A slew of forces worked against the mortgage industry in recent years; technological advancements, shifting demographic forces, heightened competition, and a lack of starter home supply continue to stifle growth and profitability, according to Fannie Mae.
Consumer-facing technology and business process streamlining remained top priorities for lenders over three consecutive years, emphasizing the industry’s push for digital. In 2Q19, 41% of lenders cited consumer-facing tech as a top priority, followed by 29% tapping business process streamlining as most important.
Efforts to take on take on tech increasingly trumped cost-cutting as a priority by almost double in the second quarter. Only 21% of lenders named shaving finances as most important for business, even at a time of lagging activity. Ahead of this on the lender priority list was talent management and leadership, with a 26% share.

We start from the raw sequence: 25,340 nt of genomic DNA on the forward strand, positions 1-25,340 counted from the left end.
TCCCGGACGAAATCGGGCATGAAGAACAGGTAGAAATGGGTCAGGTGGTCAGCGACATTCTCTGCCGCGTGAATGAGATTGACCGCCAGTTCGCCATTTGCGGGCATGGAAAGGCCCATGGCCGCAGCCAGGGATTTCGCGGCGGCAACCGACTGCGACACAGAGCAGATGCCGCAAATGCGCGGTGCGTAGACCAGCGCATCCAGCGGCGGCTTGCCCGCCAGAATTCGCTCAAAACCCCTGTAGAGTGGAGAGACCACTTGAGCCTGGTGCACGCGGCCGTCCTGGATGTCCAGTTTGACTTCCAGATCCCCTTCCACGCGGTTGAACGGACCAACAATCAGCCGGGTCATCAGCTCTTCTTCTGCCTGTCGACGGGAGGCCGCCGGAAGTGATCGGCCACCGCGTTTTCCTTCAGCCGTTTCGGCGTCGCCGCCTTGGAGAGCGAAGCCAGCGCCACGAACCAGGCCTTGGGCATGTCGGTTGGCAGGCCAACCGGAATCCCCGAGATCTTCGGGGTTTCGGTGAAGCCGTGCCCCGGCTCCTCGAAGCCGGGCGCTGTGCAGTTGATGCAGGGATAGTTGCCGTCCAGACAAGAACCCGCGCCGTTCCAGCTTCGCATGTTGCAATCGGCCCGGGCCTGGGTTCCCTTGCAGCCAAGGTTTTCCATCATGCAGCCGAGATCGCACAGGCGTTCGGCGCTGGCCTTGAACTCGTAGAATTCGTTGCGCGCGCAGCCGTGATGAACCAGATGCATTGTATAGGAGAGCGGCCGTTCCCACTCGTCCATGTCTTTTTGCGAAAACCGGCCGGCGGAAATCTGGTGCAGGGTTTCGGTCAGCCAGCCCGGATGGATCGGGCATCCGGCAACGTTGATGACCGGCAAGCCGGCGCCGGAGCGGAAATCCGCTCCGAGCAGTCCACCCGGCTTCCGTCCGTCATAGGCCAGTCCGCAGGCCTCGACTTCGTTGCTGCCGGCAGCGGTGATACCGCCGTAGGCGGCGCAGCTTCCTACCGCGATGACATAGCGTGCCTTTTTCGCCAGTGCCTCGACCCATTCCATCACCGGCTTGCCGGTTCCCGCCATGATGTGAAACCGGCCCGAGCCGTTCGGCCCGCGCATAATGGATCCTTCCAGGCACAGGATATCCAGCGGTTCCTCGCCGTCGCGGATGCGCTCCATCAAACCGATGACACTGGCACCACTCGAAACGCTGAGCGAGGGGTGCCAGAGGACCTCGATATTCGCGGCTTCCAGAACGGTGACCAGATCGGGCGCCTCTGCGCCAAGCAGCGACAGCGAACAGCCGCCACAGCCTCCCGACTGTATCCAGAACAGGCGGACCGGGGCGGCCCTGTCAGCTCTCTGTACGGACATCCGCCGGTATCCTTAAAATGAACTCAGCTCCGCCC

The findings highlight the importance of digital investments, presumably because tech can support the array of challenges plaguing the market: Digital tools can help reach and attract more borrowers in a down market, they’ll speed up processing times and they can support lower costs by saving money spent on paper, mailings and human labor.
The assessment by lenders to prioritize tech falls in line with their views on market threats; the majority believe online business-to-consumer lenders will be their biggest competition over the next five years, according to Fannie Mae. Traditional lenders name online lenders as the greatest threat to business.
“Lenders believe that their biggest opportunity lies in re-engineering their processes to be competitive in similar ways. The extent to which this type of simple digital banking model can be operationalized within a complex mortgage ecosystem remains to be seen, but investments to that end continue to be made,” said a Fannie Mae blog authored by Andrew Peters, vice president of single-family strategy and insights.